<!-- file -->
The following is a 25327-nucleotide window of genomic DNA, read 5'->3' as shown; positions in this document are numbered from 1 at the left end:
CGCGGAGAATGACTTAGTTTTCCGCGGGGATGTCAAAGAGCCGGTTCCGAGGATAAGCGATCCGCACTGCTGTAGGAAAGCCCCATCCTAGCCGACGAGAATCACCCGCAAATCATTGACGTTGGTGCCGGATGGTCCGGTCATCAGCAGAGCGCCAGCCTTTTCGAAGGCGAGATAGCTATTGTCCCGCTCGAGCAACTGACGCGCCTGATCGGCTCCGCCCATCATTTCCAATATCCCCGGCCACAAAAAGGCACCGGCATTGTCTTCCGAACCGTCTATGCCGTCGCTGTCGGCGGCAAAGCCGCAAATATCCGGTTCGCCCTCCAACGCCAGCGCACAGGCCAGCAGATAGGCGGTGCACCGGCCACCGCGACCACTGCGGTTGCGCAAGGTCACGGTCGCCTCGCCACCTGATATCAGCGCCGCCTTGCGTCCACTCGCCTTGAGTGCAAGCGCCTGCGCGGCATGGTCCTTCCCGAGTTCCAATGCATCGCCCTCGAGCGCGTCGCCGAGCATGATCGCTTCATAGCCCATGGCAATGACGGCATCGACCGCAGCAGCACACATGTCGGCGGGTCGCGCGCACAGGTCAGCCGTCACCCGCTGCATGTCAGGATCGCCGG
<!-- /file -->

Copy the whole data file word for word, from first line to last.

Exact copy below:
The following is a 25327-nucleotide window of genomic DNA, read 5'->3' as shown; positions in this document are numbered from 1 at the left end:
CGCGGAGAATGACTTAGTTTTCCGCGGGGATGTCAAAGAGCCGGTTCCGAGGATAAGCGATCCGCACTGCTGTAGGAAAGCCCCATCCTAGCCGACGAGAATCACCCGCAAATCATTGACGTTGGTGCCGGATGGTCCGGTCATCAGCAGAGCGCCAGCCTTTTCGAAGGCGAGATAGCTATTGTCCCGCTCGAGCAACTGACGCGCCTGATCGGCTCCGCCCATCATTTCCAATATCCCCGGCCACAAAAAGGCACCGGCATTGTCTTCCGAACCGTCTATGCCGTCGCTGTCGGCGGCAAAGCCGCAAATATCCGGTTCGCCCTCCAACGCCAGCGCACAGGCCAGCAGATAGGCGGTGCACCGGCCACCGCGACCACTGCGGTTGCGCAAGGTCACGGTCGCCTCGCCACCTGATATCAGCGCCGCCTTGCGTCCACTCGCCTTGAGTGCAAGCGCCTGCGCGGCATGGTCCTTCCCGAGTTCCAATGCATCGCCCTCGAGCGCGTCGCCGAGCATGATCGCTTCATAGCCCATGGCAATGACGGCATCGACCGCAGCAGCACACATGTCGGCGGGTCGCGCGCACAGGTCAGCCGTCACCCGCTGCATGTCAGGATCGCCGG